While a rage runs across the country against Chinese products, and calls to boycott imports from China get louder, it is important to note why it might be easier said than done for India to snap trade ties with the dragon, which go as far back as 2,000 years. China accounts for a significant portion of India’s overall trade. More than 14 per cent of India’s total imports come from China, from nuclear reactors, boilers, machinery, organic chemicals to mobile phones, decorative lighting and other household items. Out of the total import of $442 billion, India imported goods worth $62.3 billion from China during April-February FY20, according to the Department of Commerce.
Prime Minister Narendra Modi’s Atma Nirbhar Bharat plan is still in infancy, and there remains a long road to go before India comes close to becoming a self-reliant economy; Finance Minister Nirmala Sitharaman too recently remarked that production cannot start on the very next day the project has been started. In such a situation, finding an alternative to Chinese imports remains a herculean task for the Indian industry, especially in the face of the cost competitiveness of Chinese imports.
Apart from imports, China is also a major destination for India’s exports. Every year, India earns over $15 billion by exporting its goods to China. During April-February FY20, India exported goods worth $15.5 billion to China, which was 5.3 per cent of India’s overall exports. Mineral fuel, mineral oil, and aquatic products are the main products that India exports to China. Considering the size of trade and cost competitiveness, a complete ban on Chinese products could end up raising costs for many products in India.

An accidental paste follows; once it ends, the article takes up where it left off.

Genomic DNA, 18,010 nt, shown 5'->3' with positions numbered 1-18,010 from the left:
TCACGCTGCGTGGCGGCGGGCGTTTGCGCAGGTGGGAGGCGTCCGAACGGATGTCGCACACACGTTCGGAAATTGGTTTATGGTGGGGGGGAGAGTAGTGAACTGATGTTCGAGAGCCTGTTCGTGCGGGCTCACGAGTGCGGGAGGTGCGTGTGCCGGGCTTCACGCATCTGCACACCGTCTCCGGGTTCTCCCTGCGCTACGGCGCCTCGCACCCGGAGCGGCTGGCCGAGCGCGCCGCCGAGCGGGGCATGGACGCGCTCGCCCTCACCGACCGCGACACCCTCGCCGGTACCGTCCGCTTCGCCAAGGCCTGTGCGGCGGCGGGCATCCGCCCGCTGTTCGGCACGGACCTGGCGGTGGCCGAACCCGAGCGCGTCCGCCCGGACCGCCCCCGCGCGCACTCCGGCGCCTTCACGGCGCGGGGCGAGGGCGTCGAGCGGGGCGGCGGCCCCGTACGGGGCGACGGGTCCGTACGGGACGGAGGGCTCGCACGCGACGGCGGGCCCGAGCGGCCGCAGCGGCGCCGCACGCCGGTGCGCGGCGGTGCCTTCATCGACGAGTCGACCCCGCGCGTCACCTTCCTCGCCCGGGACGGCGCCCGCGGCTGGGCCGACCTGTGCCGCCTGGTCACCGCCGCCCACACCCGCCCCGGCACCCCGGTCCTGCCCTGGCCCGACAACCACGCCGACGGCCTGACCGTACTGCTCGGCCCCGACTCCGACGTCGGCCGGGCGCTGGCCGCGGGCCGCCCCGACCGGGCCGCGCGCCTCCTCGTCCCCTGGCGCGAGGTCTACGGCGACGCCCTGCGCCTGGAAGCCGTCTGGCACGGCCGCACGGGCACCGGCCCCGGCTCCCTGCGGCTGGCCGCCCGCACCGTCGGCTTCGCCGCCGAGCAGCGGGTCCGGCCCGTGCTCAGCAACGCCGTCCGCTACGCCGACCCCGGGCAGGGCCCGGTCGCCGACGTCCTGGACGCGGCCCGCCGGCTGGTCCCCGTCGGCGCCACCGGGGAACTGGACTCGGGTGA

Chinese firms supply about 80 per cent of solar cells and modules to India. The country has been importing such large amounts of solar cells and modules because it gets much costlier to manufacture in India. Apart from the solar industry, the telecom sector may also have to pay the price of boycotting Chinese products and services. The 4G network of Bharti Airtel and Vodafone Idea is largely built by Huawei and ZTE, therefore, by not procuring telecom equipment from Chinese vendors would cost the domestic industry dear. Companies making automobiles, refrigerators, televisions, mobile phones, etc, also import components from China. Even in many cases where the product makers do not import parts from China, their vendors do import from the dragon nation.
The two countries have been involved in bilateral trade for more than 2,000 years. Even the epic Mahabharata has a mention of China. The records of economic ties between India and China date back to the 2nd century BC through the Silk Road. Both nations were deeply involved in silk and spices trade. India’s significance in the spices trade can be better understood by the fact that ‘Black Pepper’ produced in India was also known as the ‘Black Gold’ in the ancient era.
However, after 20 Indian troops, including an Indian commanding officer, were killed in the face-off in Galwan valley, India is witnessing a nationwide protest to ban Chinese products. Various states including Madhya Pradesh, Haryana, and Uttar Pradesh, have cancelled the deals that they closed with China before the face-off. These states have underlined that they have no intention to sign any further agreement with China.